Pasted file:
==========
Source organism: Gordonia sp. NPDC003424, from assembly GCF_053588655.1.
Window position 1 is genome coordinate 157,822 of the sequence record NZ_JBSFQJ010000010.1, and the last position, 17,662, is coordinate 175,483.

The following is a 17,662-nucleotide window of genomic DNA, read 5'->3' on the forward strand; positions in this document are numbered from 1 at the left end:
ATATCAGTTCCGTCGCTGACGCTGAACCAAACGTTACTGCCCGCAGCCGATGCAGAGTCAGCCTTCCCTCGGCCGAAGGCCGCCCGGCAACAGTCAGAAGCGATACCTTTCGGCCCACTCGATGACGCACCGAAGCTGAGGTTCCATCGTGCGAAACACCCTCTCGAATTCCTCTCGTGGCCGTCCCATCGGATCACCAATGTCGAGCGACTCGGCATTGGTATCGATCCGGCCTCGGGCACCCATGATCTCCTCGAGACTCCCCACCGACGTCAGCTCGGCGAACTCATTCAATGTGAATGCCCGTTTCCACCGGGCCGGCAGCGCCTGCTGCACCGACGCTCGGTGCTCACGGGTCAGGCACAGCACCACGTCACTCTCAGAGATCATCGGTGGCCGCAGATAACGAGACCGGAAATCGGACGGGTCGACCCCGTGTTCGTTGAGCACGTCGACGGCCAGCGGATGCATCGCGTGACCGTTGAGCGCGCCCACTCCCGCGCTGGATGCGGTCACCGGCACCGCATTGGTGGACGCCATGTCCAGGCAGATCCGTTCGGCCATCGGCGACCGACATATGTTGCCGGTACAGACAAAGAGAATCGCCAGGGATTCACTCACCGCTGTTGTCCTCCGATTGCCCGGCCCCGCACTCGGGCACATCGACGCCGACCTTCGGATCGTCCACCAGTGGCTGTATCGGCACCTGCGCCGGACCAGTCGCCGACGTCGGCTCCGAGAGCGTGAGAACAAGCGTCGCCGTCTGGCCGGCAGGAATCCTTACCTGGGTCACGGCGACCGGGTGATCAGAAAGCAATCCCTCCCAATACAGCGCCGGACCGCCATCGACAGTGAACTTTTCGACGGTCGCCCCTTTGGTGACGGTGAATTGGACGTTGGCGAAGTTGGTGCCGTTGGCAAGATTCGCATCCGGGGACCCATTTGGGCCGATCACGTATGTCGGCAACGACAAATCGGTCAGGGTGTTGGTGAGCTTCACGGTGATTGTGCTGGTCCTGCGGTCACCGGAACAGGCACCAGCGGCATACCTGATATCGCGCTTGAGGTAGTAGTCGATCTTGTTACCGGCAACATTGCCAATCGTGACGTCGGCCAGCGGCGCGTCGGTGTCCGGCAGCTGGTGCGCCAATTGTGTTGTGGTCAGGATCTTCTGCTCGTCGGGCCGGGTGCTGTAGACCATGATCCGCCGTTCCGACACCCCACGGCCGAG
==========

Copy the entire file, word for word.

Source organism: Gordonia sp. NPDC003424, from assembly GCF_053588655.1.
Window position 1 is genome coordinate 157,822 of the sequence record NZ_JBSFQJ010000010.1, and the last position, 17,662, is coordinate 175,483.

The following is a 17,662-nucleotide window of genomic DNA, read 5'->3' on the forward strand; positions in this document are numbered from 1 at the left end:
ATATCAGTTCCGTCGCTGACGCTGAACCAAACGTTACTGCCCGCAGCCGATGCAGAGTCAGCCTTCCCTCGGCCGAAGGCCGCCCGGCAACAGTCAGAAGCGATACCTTTCGGCCCACTCGATGACGCACCGAAGCTGAGGTTCCATCGTGCGAAACACCCTCTCGAATTCCTCTCGTGGCCGTCCCATCGGATCACCAATGTCGAGCGACTCGGCATTGGTATCGATCCGGCCTCGGGCACCCATGATCTCCTCGAGACTCCCCACCGACGTCAGCTCGGCGAACTCATTCAATGTGAATGCCCGTTTCCACCGGGCCGGCAGCGCCTGCTGCACCGACGCTCGGTGCTCACGGGTCAGGCACAGCACCACGTCACTCTCAGAGATCATCGGTGGCCGCAGATAACGAGACCGGAAATCGGACGGGTCGACCCCGTGTTCGTTGAGCACGTCGACGGCCAGCGGATGCATCGCGTGACCGTTGAGCGCGCCCACTCCCGCGCTGGATGCGGTCACCGGCACCGCATTGGTGGACGCCATGTCCAGGCAGATCCGTTCGGCCATCGGCGACCGACATATGTTGCCGGTACAGACAAAGAGAATCGCCAGGGATTCACTCACCGCTGTTGTCCTCCGATTGCCCGGCCCCGCACTCGGGCACATCGACGCCGACCTTCGGATCGTCCACCAGTGGCTGTATCGGCACCTGCGCCGGACCAGTCGCCGACGTCGGCTCCGAGAGCGTGAGAACAAGCGTCGCCGTCTGGCCGGCAGGAATCCTTACCTGGGTCACGGCGACCGGGTGATCAGAAAGCAATCCCTCCCAATACAGCGCCGGACCGCCATCGACAGTGAACTTTTCGACGGTCGCCCCTTTGGTGACGGTGAATTGGACGTTGGCGAAGTTGGTGCCGTTGGCAAGATTCGCATCCGGGGACCCATTTGGGCCGATCACGTATGTCGGCAACGACAAATCGGTCAGGGTGTTGGTGAGCTTCACGGTGATTGTGCTGGTCCTGCGGTCACCGGAACAGGCACCAGCGGCATACCTGATATCGCGCTTGAGGTAGTAGTCGATCTTGTTACCGGCAACATTGCCAATCGTGACGTCGGCCAGCGGCGCGTCGGTGTCCGGCAGCTGGTGCGCCAATTGTGTTGTGGTCAGGATCTTCTGCTCGTCGGGCCGGGTGCTGTAGACCATGATCCGCCGTTCCGACACCCCACGGCCGAG